Salvaging a cruise ship? We can only imagine

I’m not surprised it will take months to salvage the Costa Concordia, the cruise ship that sunk off the coast of Giglio, Italy. Even moving small boats is a major ordeal.

Stranded sailboat Aurora on Shell Key

Lina and I saw this firsthand in late December when we happened upon a sailboat that had washed ashore on Shell Key in St. Petersburg, Fla. We’d kayaked from Fort De Soto State Park over to the island, and for the longest time we’d seen in the distance what looked like a large pavilion, which made no sense. Then Lina realized it was a boat that had washed ashore.

A four-man crew was doing the salvage work

We pulled up onto the island for a picnic and a stroll, and passed by the work area. The head of the four-man crew doing the salvage work told us the owner hadn’t had the money to rescue the boat right away, so it sank deeper and deeper in the sand. The men had been there all day digging and pulling and using all sorts of winch contraptions to get it out. Then they were going to take a chain saw and cut it up and haul it away. Of course they’d had to bring over all their equipment in their boats, which were anchored nearby. I don’t know if they finished the job that day, but it was quite the project.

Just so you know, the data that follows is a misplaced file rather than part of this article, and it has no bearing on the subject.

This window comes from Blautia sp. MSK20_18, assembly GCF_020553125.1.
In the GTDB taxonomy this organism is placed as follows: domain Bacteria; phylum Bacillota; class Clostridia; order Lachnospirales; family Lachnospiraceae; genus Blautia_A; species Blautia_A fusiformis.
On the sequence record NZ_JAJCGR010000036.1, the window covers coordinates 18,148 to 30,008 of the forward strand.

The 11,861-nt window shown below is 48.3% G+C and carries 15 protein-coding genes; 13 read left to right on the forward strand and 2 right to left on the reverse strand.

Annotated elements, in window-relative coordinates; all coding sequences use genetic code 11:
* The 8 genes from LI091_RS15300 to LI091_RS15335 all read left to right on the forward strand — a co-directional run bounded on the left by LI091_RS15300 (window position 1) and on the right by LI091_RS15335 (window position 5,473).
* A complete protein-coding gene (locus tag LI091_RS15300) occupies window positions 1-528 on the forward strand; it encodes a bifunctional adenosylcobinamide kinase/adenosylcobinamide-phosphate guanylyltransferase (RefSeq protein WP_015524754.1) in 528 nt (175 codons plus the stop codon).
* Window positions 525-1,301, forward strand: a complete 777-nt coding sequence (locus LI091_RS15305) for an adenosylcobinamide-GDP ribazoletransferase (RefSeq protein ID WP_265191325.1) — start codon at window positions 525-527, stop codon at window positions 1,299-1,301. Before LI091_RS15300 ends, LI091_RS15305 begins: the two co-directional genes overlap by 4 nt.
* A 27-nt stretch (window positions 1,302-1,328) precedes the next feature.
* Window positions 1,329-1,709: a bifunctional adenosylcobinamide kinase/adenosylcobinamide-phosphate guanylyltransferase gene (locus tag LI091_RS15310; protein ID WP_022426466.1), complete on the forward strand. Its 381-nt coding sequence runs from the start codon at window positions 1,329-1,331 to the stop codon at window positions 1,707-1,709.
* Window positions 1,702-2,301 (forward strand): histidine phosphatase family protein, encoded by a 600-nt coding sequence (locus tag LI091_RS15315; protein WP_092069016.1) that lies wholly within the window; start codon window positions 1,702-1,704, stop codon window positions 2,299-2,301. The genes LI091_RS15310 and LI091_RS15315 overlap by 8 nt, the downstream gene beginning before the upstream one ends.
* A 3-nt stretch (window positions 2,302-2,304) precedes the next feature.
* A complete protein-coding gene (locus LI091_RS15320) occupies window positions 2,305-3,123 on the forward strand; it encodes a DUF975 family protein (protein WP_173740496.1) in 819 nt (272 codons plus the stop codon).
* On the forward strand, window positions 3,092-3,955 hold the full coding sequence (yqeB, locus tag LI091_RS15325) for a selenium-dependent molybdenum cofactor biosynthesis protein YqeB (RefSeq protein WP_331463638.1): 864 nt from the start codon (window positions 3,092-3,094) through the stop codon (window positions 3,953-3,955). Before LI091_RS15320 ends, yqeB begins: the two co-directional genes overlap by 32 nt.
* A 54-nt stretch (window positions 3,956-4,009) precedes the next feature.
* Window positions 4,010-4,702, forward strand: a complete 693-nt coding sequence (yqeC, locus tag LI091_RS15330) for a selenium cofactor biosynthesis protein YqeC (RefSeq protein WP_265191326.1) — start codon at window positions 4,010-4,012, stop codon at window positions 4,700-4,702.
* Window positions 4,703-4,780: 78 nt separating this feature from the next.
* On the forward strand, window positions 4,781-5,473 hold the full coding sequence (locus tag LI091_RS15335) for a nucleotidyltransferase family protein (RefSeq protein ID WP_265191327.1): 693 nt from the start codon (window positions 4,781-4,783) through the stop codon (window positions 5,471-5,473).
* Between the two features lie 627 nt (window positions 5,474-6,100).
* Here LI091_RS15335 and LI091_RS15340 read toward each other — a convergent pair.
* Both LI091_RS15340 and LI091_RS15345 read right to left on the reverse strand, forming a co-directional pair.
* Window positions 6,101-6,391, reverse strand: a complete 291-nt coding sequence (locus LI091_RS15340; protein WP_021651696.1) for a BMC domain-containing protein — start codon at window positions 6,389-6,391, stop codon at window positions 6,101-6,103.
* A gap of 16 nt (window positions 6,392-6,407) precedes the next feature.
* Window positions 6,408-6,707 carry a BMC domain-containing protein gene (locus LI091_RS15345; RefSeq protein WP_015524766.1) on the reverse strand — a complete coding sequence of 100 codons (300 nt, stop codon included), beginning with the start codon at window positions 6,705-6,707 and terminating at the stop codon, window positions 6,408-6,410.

After we got home, Lina did a little digging of her own and discovered others had photographed and written about the boat, named The Aurora, and that it had been there maybe six months. No wonder it was so buried! (It was registered in Laurel, Fla., just north of Venice.) Some other photos had been posted online here and here in August, and then a photographer, Ron Masters, wrote about it and posted many more photos. As you can see between earlier photos and our recent ones, the boat had been stripped of all its equipment, accessories, and more. It was nothing but a shell when we encountered it.  Avoiding such scenarios is one of the many reasons that Lina and I are happy to stick with kayaks!

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